If you have rheumatoid arthritis (RA), you know that managing your health care team and symptoms can be a full-time job. As a family nurse practitioner living with RA, I have found it difficult to find balance many times on my journey with RA.
I have tried various tips, tricks, and followed a myriad of advice to find a smoother way of life while living with RA. However, since my diagnosis, owning a dog has been one of the most beneficial addition to my life.
My fluffy fur-creature has helped me not only survive but also thrive in many ways. Looking back, I did not notice it directly at the time, but my dog has truly benefited me and my health in countless ways.
Research has shown that interacting with a dog can decrease sadness and increase happiness scores, and I would agree: My dog brings me so much joy. The way she greets me upon arriving home or even just entering a room is unmatched by any human greeting. It’s impossible not to feel warm and fuzzy when your dog greets you. It is also hard to feel sadness in these moments.
Managing a chronic disease like RA can be complex, leaving me little time to nurture relationships in my life. This can lead to loneliness, which is a common complaint among those with RA.
However, I have found a reliable, loving, and cuddly companion in my dog, who has been there for me even in my darkest times. No matter how late I come home, she is excited to see me. Even if I’m tired or in a bad mood, she’s still there to wag her tail and greet me with unconditional love. She doesn’t care if I had a bad day or need a shower either — she is my number one fan!
My dog also reminds me of the value of loyalty in life, especially during difficult times that can test and challenge relationships. Despite any unexpected outcomes, she loves me unconditionally, which is always heartwarming. This is why dogs are called man’s best friend.
In addition to emotional support, my dog also provides physical benefits. Petting her is instantly relaxing and helps me to forget about the problems of the world. A recent study showed reduced levels of the stress hormone, salivary cortisol, in children after animal-assisted interventions.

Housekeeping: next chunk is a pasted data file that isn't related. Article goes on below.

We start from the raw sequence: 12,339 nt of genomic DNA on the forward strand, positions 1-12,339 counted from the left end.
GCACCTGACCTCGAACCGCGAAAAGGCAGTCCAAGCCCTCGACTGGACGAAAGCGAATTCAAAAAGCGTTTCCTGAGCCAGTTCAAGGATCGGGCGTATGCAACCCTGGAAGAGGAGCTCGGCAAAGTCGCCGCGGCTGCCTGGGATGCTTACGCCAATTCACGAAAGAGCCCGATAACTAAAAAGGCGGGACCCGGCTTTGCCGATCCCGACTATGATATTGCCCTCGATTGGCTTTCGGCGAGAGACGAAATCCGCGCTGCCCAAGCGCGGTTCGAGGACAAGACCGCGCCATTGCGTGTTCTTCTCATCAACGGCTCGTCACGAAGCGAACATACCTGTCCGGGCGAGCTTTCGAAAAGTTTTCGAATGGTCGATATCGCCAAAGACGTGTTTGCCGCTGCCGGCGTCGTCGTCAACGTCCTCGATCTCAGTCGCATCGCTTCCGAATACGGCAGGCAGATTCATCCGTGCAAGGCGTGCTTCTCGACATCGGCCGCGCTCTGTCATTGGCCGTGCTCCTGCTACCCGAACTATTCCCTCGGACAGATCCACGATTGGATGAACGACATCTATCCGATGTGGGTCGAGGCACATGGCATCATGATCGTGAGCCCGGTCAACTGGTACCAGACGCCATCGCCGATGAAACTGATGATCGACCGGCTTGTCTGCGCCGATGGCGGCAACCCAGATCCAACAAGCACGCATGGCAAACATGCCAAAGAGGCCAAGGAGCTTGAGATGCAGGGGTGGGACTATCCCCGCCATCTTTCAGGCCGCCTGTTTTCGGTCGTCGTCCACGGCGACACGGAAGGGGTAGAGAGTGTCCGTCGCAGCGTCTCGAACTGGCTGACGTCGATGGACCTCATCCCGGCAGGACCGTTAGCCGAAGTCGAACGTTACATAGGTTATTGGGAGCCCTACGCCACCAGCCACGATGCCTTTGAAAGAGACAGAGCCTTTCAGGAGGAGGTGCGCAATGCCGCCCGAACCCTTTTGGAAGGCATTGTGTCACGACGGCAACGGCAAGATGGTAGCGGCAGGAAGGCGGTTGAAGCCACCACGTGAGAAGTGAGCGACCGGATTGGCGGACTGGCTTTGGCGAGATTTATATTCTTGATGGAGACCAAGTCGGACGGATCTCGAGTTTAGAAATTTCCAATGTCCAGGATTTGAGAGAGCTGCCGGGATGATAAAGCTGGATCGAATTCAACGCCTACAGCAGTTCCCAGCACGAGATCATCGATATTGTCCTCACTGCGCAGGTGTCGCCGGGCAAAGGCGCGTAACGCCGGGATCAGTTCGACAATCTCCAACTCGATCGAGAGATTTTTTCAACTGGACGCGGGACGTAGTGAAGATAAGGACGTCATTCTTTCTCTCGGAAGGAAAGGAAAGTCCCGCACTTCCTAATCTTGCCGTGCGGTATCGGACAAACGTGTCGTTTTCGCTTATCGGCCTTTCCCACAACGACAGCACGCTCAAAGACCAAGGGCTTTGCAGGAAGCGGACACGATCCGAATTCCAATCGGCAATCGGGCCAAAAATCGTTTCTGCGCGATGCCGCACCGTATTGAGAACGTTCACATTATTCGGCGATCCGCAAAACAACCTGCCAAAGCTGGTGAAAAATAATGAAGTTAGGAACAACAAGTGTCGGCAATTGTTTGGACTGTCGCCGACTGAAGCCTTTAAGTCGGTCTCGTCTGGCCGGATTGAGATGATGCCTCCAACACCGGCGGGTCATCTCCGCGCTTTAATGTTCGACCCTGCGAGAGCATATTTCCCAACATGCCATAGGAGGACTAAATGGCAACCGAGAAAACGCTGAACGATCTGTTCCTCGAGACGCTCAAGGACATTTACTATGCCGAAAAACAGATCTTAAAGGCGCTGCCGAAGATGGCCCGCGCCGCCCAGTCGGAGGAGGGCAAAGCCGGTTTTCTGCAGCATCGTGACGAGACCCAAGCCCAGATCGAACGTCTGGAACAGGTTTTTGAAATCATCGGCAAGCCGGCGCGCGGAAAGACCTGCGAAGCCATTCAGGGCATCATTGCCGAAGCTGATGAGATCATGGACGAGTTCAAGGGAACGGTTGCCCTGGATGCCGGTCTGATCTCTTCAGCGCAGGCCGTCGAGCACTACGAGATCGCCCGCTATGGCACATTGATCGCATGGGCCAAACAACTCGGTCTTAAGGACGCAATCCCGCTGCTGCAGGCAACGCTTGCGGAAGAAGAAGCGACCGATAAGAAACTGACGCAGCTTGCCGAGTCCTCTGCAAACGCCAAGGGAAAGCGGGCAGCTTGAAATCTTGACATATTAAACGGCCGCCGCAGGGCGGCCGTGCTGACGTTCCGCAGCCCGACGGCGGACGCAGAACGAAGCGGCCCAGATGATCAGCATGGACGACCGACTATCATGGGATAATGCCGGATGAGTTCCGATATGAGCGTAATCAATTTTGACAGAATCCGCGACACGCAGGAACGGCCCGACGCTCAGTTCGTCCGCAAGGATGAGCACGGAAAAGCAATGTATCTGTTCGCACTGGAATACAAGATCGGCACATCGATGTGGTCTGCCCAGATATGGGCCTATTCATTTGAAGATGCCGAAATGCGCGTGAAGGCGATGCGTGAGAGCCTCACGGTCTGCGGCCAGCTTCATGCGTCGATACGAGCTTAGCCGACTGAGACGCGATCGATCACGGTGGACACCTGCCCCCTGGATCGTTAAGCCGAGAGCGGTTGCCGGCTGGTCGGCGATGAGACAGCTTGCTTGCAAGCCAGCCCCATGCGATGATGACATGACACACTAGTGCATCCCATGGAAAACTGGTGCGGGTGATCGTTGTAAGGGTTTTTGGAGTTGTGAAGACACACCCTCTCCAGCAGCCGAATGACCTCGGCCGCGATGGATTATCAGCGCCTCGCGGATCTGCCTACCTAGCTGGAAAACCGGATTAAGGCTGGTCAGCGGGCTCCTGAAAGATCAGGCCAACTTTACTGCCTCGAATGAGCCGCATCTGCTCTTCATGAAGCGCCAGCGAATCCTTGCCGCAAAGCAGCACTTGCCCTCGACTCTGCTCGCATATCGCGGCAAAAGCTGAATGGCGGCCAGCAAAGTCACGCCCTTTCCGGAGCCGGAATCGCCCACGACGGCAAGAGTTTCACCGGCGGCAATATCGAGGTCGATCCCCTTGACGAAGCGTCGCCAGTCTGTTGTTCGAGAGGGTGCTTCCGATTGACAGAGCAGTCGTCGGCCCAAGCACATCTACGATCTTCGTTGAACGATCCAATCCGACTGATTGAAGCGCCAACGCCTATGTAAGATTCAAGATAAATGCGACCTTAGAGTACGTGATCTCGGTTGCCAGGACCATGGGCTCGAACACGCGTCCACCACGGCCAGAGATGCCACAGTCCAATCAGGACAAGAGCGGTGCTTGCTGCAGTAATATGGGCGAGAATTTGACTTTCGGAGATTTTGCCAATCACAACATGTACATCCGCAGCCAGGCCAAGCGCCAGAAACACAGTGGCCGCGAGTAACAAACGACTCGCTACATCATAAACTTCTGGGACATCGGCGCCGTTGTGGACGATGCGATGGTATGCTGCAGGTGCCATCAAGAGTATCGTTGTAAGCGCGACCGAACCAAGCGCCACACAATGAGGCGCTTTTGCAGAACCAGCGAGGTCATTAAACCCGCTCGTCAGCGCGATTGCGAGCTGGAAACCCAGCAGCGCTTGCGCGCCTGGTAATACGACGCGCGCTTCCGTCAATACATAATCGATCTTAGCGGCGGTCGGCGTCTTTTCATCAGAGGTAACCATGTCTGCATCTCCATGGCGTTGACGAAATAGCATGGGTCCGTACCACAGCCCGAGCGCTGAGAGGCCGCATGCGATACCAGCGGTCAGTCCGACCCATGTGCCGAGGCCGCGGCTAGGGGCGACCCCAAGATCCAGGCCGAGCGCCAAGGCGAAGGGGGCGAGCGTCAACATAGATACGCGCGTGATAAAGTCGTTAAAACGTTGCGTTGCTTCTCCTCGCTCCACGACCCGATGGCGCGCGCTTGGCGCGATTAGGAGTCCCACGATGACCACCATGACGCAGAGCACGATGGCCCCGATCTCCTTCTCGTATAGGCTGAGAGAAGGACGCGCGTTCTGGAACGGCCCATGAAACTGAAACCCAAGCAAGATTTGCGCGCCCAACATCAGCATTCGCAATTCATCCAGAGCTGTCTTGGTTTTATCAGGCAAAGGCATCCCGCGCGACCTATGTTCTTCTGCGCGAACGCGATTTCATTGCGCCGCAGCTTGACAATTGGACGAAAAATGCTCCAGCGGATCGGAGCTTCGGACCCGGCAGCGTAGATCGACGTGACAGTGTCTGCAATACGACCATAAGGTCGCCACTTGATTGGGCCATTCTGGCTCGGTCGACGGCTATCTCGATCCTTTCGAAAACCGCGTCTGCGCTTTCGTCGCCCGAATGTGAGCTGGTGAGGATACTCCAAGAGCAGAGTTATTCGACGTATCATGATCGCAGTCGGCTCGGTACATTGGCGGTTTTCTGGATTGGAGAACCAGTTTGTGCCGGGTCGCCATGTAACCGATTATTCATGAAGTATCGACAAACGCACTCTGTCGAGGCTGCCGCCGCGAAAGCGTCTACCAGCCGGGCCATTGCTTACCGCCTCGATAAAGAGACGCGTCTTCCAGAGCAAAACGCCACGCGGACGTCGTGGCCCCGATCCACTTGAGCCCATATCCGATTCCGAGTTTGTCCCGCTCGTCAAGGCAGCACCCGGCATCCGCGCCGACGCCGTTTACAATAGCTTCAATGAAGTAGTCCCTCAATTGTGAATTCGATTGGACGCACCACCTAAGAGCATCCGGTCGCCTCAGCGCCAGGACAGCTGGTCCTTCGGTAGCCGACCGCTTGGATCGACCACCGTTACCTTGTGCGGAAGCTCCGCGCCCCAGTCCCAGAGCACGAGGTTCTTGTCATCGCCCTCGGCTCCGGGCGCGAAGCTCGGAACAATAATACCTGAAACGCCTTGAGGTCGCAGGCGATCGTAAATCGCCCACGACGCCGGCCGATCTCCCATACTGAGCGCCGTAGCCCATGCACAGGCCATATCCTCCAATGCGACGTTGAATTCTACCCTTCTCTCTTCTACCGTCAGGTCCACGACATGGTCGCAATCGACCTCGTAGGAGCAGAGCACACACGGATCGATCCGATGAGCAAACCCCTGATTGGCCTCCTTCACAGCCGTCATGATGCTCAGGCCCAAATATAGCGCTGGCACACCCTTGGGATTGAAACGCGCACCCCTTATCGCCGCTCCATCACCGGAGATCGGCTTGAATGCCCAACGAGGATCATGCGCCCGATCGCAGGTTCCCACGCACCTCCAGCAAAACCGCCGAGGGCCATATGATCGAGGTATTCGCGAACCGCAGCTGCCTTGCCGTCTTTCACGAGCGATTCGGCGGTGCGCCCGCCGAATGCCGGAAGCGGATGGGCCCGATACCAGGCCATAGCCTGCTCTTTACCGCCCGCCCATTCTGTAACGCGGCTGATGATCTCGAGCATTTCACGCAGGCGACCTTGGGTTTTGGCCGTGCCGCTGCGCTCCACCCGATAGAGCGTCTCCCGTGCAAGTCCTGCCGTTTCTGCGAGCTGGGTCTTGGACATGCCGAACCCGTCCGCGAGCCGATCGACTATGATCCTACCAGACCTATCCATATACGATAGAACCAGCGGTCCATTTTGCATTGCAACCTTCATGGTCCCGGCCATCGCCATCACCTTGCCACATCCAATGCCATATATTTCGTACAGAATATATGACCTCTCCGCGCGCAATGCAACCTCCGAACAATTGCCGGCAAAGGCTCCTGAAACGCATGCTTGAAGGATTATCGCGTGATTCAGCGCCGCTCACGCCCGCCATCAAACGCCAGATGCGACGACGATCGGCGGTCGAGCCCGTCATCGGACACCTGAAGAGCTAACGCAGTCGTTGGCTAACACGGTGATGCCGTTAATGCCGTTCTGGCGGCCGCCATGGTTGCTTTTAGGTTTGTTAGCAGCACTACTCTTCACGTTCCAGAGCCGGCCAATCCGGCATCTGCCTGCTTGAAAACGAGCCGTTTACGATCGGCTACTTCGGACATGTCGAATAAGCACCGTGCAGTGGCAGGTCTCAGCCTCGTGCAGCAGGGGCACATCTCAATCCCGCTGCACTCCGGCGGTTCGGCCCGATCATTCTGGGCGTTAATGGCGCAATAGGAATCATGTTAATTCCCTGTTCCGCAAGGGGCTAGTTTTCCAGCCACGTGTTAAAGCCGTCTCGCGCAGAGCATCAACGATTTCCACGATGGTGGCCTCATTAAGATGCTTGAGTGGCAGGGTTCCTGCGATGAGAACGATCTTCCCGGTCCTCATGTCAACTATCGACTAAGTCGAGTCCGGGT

As someone living with RA, any reduction in stress is welcome, and spending time with my dog is a great way to achieve this.
My dog keeps me active. If I’m not up for formal exercise, I still take my dog for a walk. If she wants to play, I can always muster the energy together to go outside and throw a ball around a few times.
She gets me up out of bed every morning at 5:30 am, even on days when I might not get up until much later (if at all). She keeps me moving, no matter what. With RA, motion is lotion, and I appreciate her helping to keep my joints lubricated.
Besides simply staying active, my dog takes me on more adventures, too. I am more motivated to hike a new trail or see an outdoor landmark when I can bring her along. She simply hops in the car and never complains about how long the ride is or my choice of music, either. She’s a great adventure seeker when it comes to late-night food adventures, too.
My dog reminds me to go to my local big box store, which is where I get her food. She is a large breed and eats a lot. Luckily, my local big box store has an incredible selection of meats and produce so this keeps me in-line with my healthy eating goals. My dog’s optimal diet actually helps to keep me on track, too.
My dog has taught me that material things are replaceable and nothing is as valuable as health and human life. She reinforces this lesson by intermittently chewing on my favorite shoes, ruining a baseboard, or having an accident on the carpet.
Although it’s inconvenient to replace items or clean up after her, it’s a humbling reminder of what truly matters in life.
My dog is always there to provide support, especially when I’m not feeling well. She can sense when I’m in pain or fatigued and adjusts her behavior accordingly, giving extra love and cuddles when I need it most. Not only does this help me feel better, but it also reminds me to practice self-love and prioritize my own well-being.
For those who don’t want to take on the responsibility of owning a pet, there are still ways to reap the benefits of pet interaction, such as searching for cute dog videos online or signing up for dog-watching apps or volunteering opportunities with local rescues or at adoption events, providing opportunities for pet interaction with less direct responsibility.
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Emmungil H, et al. “Assessment of Loneliness in Patients with Inflammatory Arthritis.” International Journal of Rheumatic Diseases. February 2021. https://doi.org/10.1111/1756-185X.14041.
Meints, K, et al. “Can Dogs Reduce Stress Levels in School Children? Effects of Dog-Assisted Interventions on Salivary Cortisol in Children with and without Special Educational Needs Using Randomized Controlled Trials.” PLOS ONE. June 15, 2022. doi: https://doi.org/10.1371/journal.pone.0269333.